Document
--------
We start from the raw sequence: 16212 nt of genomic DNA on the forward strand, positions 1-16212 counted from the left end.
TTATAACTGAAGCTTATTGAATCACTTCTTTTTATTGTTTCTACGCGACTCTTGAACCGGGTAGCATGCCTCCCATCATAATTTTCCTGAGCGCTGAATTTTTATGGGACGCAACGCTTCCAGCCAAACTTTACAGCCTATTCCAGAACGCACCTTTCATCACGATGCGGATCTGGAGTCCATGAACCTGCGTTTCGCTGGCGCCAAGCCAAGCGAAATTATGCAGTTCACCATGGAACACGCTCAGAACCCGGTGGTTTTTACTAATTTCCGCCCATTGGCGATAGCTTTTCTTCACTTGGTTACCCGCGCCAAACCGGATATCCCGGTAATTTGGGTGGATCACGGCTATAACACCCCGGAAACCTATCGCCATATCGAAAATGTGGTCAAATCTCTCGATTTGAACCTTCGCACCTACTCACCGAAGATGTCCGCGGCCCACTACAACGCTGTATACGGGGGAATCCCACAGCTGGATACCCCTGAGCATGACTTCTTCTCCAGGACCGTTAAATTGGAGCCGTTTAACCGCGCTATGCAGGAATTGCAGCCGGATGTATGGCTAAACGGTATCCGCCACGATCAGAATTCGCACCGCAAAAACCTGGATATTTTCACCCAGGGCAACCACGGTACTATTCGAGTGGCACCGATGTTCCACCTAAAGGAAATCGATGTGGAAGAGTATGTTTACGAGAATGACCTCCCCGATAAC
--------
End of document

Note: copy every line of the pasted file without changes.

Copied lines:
We start from the raw sequence: 16212 nt of genomic DNA on the forward strand, positions 1-16212 counted from the left end.
TTATAACTGAAGCTTATTGAATCACTTCTTTTTATTGTTTCTACGCGACTCTTGAACCGGGTAGCATGCCTCCCATCATAATTTTCCTGAGCGCTGAATTTTTATGGGACGCAACGCTTCCAGCCAAACTTTACAGCCTATTCCAGAACGCACCTTTCATCACGATGCGGATCTGGAGTCCATGAACCTGCGTTTCGCTGGCGCCAAGCCAAGCGAAATTATGCAGTTCACCATGGAACACGCTCAGAACCCGGTGGTTTTTACTAATTTCCGCCCATTGGCGATAGCTTTTCTTCACTTGGTTACCCGCGCCAAACCGGATATCCCGGTAATTTGGGTGGATCACGGCTATAACACCCCGGAAACCTATCGCCATATCGAAAATGTGGTCAAATCTCTCGATTTGAACCTTCGCACCTACTCACCGAAGATGTCCGCGGCCCACTACAACGCTGTATACGGGGGAATCCCACAGCTGGATACCCCTGAGCATGACTTCTTCTCCAGGACCGTTAAATTGGAGCCGTTTAACCGCGCTATGCAGGAATTGCAGCCGGATGTATGGCTAAACGGTATCCGCCACGATCAGAATTCGCACCGCAAAAACCTGGATATTTTCACCCAGGGCAACCACGGTACTATTCGAGTGGCACCGATGTTCCACCTAAAGGAAATCGATGTGGAAGAGTATGTTTACGAGAATGACCTCCCCGATAAC